5. No more than a single skein needed for each of the two colorways called for. You’ll find most of the solid colorway is used up but quite a lot of the striping yarn remains — enough to make coordinating pieces for the baby layette or pillows for your sofa if you like!
  6. I was aiming for a design which was both gender and age neutral. The welted ruffle softens the look and increases the drape (which would be lacking if only linen stitch was used), but in a non-frilly way.

Red Heart gave the name to this design and I love it. It conjures up happy childhood memories of singing in the car on family trips: One of my favorite songs was “Keep on the Sunnyside.”

Well there’s a dark and a troubled side of life.
There’s a bright and a sunny side too.
But if you meet with the darkness and strife,
The sunny side we also may view.

Keep on the sunny side, always on the sunny side,
Keep on the sunny side of life.
It will help us every day, it will brighten all the way,
If we keep on the sunny side of life….
(lyrics by The Carter Family, Johnny Cash)

Words to live by! Enjoy the pattern! And if you are uncertain about any of the stitches, remember that, on ellensusanne.com you can follow the links in the Resources area for instructions and technical support of all techniques, and stitches used in my designs. I hope you will share your pictures! (Photo: Copyright Coats & Clark)

sunnyside cover photo

 

Winter Solstice 2018

a troll inside a selbu mitten at candlelight
Tusse-Troll

As a knitter, I find myself drawn to the traditions and lore of the winter solstice…
…that in the longest night of the year and the cold and the dark of winter there is warmth in candle light,
…that the owl calling outside my window knows the sun will come to replace my candle’s flame,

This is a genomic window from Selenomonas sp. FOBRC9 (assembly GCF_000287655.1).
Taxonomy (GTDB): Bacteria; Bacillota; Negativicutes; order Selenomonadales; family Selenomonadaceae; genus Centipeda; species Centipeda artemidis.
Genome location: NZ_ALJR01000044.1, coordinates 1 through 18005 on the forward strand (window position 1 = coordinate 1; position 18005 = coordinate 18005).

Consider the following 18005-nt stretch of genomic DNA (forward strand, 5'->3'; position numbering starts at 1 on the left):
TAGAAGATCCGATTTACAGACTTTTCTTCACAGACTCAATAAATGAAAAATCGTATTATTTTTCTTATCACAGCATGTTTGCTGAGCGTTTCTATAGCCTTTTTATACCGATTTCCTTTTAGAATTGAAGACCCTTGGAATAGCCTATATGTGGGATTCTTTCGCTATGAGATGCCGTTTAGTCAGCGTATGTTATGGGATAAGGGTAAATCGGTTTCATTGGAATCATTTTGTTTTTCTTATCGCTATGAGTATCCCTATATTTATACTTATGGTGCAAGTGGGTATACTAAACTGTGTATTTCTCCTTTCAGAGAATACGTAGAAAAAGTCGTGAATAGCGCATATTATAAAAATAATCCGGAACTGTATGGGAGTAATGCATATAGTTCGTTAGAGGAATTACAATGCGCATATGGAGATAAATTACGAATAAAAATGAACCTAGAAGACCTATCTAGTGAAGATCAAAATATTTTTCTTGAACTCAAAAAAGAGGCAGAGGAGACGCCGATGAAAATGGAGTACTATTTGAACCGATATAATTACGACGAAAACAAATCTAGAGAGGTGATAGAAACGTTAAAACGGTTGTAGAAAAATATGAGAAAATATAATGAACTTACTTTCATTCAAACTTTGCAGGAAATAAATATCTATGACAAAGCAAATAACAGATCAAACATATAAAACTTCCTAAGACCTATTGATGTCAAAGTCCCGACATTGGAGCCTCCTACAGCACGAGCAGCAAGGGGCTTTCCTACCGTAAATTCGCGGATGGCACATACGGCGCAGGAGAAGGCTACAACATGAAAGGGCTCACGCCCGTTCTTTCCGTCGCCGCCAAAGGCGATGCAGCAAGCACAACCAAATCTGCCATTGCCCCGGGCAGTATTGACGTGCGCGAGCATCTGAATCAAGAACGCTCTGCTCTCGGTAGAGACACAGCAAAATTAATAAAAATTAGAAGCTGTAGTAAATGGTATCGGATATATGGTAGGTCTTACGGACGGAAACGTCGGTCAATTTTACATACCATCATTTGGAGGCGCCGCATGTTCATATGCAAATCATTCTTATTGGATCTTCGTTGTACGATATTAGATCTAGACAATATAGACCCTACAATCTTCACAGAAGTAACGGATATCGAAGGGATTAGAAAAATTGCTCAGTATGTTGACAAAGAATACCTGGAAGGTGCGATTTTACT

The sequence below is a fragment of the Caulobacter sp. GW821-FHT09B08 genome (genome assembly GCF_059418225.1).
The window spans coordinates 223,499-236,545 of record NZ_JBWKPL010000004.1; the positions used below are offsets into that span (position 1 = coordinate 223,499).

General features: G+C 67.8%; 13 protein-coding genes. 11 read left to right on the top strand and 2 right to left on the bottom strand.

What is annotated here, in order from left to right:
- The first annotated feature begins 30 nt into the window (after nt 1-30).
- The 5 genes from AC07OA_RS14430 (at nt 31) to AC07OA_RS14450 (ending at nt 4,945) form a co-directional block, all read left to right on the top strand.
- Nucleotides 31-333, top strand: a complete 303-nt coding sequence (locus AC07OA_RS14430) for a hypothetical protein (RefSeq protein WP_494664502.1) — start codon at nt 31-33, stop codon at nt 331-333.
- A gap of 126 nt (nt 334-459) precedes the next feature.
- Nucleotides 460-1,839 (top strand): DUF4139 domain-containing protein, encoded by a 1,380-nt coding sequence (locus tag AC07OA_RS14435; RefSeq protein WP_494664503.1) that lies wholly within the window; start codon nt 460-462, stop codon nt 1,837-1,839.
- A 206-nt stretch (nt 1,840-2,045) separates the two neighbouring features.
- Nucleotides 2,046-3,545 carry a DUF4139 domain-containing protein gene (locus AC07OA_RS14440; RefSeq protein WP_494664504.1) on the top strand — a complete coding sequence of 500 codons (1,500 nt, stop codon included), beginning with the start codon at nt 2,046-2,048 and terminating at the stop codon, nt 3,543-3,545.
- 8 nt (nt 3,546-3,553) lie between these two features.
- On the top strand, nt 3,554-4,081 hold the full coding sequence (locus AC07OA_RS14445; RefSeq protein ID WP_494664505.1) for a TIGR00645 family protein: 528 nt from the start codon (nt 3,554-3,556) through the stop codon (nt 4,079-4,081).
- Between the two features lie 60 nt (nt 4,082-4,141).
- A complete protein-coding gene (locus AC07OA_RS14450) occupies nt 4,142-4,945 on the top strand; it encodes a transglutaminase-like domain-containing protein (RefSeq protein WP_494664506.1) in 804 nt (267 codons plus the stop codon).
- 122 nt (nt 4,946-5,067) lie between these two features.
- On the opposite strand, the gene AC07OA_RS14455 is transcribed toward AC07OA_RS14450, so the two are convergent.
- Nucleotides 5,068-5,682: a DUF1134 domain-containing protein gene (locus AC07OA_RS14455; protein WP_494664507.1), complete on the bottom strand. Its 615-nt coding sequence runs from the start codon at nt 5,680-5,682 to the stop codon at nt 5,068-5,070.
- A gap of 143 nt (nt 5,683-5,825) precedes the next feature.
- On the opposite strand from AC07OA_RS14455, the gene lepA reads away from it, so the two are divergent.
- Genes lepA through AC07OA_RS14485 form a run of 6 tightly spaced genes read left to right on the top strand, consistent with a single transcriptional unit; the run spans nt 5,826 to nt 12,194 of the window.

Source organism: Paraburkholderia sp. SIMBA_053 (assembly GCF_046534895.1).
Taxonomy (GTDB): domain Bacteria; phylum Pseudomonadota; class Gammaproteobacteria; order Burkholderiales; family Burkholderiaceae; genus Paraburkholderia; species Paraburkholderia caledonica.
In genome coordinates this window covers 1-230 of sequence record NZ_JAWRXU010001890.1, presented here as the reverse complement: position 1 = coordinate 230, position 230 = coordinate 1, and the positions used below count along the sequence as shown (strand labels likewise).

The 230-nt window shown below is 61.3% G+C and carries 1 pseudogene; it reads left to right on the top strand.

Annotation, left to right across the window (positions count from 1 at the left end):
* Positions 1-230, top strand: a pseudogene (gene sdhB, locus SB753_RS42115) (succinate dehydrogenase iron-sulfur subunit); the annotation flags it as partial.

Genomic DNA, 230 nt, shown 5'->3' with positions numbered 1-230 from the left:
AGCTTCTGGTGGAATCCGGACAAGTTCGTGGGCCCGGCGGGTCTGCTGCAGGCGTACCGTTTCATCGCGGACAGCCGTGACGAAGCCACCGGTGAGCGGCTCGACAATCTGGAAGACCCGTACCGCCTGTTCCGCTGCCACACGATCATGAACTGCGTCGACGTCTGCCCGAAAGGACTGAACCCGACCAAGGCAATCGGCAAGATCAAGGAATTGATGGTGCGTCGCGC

…that, just as the wheel of seasons turn, so turns the spinning wheel,
…and each bind off compels me to cast on again.

Wrapped in my cosy knits, I am grateful for the woolen warmth gifted from the animals who wore them first, and I am reminded that in life there are new beginnings just as in knitting…
…that holey socks can be darned,
…that stained wool can be dyed,
…that a frogged blanket can become a sweater.
The broken is mended, the blemished is reborn, the discarded is  transformed.

Let us slow down
….and listen to the silence,
….breathe deeply the cold winter air that has the power to put fire in our hearts,
….and ask nature to help us to remember what we have forgotten.

Darkness. Light.
Exhale. Inhale.
Let go. Embrace.
Be still. Dance.

Ellen Susanne
21 Dec 2018 Winter Solstice

 

On Curiosity and Knitting

You found me!

Maybe you are a knitter.  I’ve never met a knitter without an inquiring spirit, her attention permanently stretched from her hands to the horizon–as she anticipates the discovery of a new pattern or yarn or technique, all the while click-click-clicking out the creation of a beautiful new life form on her needles. So, yes, you might be a knitter because knitters by definition are curious, captains all…of a ship permanently at sail on the quest for new discoveries that infuse color and pattern and texture into everyday life. No surprise then that a knitter might well find my blog in the sea of words and images on the Internet. But perhaps you are not tethered to needles by yarn? I hope that whether your clicking of choice is that of knitting needles or keys on your computer, you will click to follow my blog–do so either quietly or by chiming in with your own thoughts. Sure this blog will be about knitting–yarns, techniques, patterns–but it will also be about finding beauty, celebrating inquisitiveness, seeking out the extraordinary. I’ve been thinking about the role of curiosity in the life of a knitter and I think it might well be one of the core traits; I’m going to give it some more thought! In the mean time, I want to share this article with you written by Francesca Gino and printed in the Harvard Business Review (Sept-Oct 2018), just in case you, like me, are curious about curiosity: Why Curiosity Matters.

Stay tuned: My Myrhorn knitting pattern will be released later today. A unisex design that comes with instructions for both a cowl and a gaiter; knits up quickly with a special twist: it includes elements of both stranded and lace knitting. Free downloads for the first 5 days (Oct 17-21). Follow @ellensusannedesigns on Facebook for timely news releases.

Nels Allison Myrhorn Profile.PNG